So in terms of stupid tricks . . . Hungarian notation is right up there . . .. I don't want to have the type dragging around in the symbol name. Type conversion needs to be explicit, hard, and hidden. The only reason to drag the type around is to make sure that two things have comformable types when they should. But don't you know that? Shouldn't you know? Shouldn't the compiler/linker/environment help you out with this? (Not if it's C with errors suppressed, it won't.)
If this is a stupid programmer trick, it's another old one. The FORTRAN language used the first letter of a variable name to specify its type as long ago as the 1950s.
The stupid tricks theme doesn't stop at coding tactics. It addresses the widespread problem of confusing design, documentation, and documents. The design of a project determines the project's future. Knowing the key ideas and alternatives that the designers considered is essential to building, extending, and maintaining the code. Documenting the design is essential, but most design documents fail to do this. In fact, a videotaped interview with the designers is likely to be a more valuable part of the design documentation than the typical functional specification. If you don't read anything else in the book, the 12 pages that carry the discussion of stupid design document tricks will still give you your money's worth.
The thread on tricks arising from social inadequacy provides the segue from programmer tricks to leadership. The Programmer's Drinking Song (source: the Internet) will cut too close for comfort for many project teams:
100 little bugs in the code,100 bugs in the code,Fix one bug, compile it again, 101 little bugs in the code.101 little bugs in the code . . .Repeat until BUGS = 0.
The threads on leadership distinguish between experts, who can do the expert activity, and gurus, who can teach the expert activity. A guru, according to this thread, remains humble and accessible, while exhibiting patience, gentleness, playfulness, enthusiasm for learning, and empathy. As I write this, I am listening to a 1989 recording of Gurumayi Chidvilasananda, successor to Baba Muktananda, leading a chant of the Guru Gita (Song of the Guru). I hope something rubs off. Experts have answers, gurus have questions. Do you think you'd like to read this book?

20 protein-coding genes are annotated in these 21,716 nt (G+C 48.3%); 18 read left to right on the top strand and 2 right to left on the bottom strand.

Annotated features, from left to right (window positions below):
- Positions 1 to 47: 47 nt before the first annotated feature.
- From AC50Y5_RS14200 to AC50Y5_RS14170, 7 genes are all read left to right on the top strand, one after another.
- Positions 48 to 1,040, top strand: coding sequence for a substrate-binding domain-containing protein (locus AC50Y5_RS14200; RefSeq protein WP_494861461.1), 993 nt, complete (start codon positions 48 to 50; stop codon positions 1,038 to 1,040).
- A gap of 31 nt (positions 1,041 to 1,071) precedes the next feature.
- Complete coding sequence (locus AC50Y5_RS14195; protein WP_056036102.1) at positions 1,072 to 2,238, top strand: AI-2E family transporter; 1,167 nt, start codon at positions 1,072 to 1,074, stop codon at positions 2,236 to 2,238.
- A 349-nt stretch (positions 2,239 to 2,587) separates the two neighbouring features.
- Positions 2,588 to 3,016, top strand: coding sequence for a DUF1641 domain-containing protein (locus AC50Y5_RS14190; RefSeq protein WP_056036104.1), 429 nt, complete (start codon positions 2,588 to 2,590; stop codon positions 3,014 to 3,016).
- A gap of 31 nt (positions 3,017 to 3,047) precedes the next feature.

Windows XP Annoyances by David A. Karp (O'Reilly, 2003, Sebastopol CA, 586pp, ISBN 0-596-00416-8, www.oreilly.com, $29.95)
This is the most recent in a series of books that began with Windows Annoyances (O'Reilly, 1997), which deals with Windows 95. Subsequent books deal with Windows 98 and Windows ME.
The title of the book might lead you to believe that Karp is asking you to listen to him whine about the inadequacies of the Windows operating system. In fact, though, Karp takes a positive attitude toward the frustrating aspects of the Windows XP design. He doesn't waste much time whining about them. Instead, he shows you ways to work around them and to fashion an environment that you like. Along the way he even points out helpful features that you may not have noticed.
Karp wisely starts by showing you the basics. I've been using Windows heavily for more nearly 15 years, but Karp's Basic Explorer Coping Skills chapter taught me a few things I didn't know. And I was delighted to find that Windows XP provides a capability equivalent to the Show All feature of the late, lamented Xtree program. I remember when Xtree's incompatibilities with Windows 95 forced me to switch from Xtree to Windows Explorer. I am glad that Windows Explorer is finally catching up.
Karp teaches you how to work safely with the Windows registry, then proceeds methodically to explore all of the ways to customize Windows XP. The wonderful thing that Karp brings to this is his overviews of how the options control the underlying mechanism. Windows is maddening in this regard. It gives you lots of options but no way to understand what they do. Karp is co-author of Windows XP in a Nutshell (O'Reilly, 2002), so he understands all of the details.
I have paged through this book and seen dozens of changes I want to make to my system (probably not the Internet enabled fish tank, though). The book is comprehensive and detailed. I think it will keep me busy until the next version of Windows comes out. In fact, my only real complaint is that it could use a more thorough index.
Don't be fooled by the title. This is a very useful book. If you use Windows XP, you need it.